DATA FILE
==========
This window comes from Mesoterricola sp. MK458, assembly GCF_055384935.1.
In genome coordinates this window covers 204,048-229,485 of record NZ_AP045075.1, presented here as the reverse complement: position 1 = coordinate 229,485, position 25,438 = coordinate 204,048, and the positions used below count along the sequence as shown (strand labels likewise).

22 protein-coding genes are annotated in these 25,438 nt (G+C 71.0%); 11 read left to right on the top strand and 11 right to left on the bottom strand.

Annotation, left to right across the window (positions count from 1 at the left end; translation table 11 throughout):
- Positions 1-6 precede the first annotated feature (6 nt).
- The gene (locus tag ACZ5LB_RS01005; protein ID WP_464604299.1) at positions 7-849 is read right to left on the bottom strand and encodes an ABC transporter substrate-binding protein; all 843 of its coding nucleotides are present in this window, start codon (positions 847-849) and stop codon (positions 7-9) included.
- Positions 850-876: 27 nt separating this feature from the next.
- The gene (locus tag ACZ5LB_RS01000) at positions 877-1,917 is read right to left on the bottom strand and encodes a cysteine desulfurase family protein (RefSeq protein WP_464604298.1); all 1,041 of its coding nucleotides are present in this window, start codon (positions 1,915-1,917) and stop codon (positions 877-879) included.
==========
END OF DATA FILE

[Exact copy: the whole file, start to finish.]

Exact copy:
This window comes from Mesoterricola sp. MK458, assembly GCF_055384935.1.
In genome coordinates this window covers 204,048-229,485 of record NZ_AP045075.1, presented here as the reverse complement: position 1 = coordinate 229,485, position 25,438 = coordinate 204,048, and the positions used below count along the sequence as shown (strand labels likewise).

22 protein-coding genes are annotated in these 25,438 nt (G+C 71.0%); 11 read left to right on the top strand and 11 right to left on the bottom strand.

Annotation, left to right across the window (positions count from 1 at the left end; translation table 11 throughout):
- Positions 1-6 precede the first annotated feature (6 nt).
- The gene (locus tag ACZ5LB_RS01005; protein ID WP_464604299.1) at positions 7-849 is read right to left on the bottom strand and encodes an ABC transporter substrate-binding protein; all 843 of its coding nucleotides are present in this window, start codon (positions 847-849) and stop codon (positions 7-9) included.
- Positions 850-876: 27 nt separating this feature from the next.
- The gene (locus tag ACZ5LB_RS01000) at positions 877-1,917 is read right to left on the bottom strand and encodes a cysteine desulfurase family protein (RefSeq protein WP_464604298.1); all 1,041 of its coding nucleotides are present in this window, start codon (positions 1,915-1,917) and stop codon (positions 877-879) included.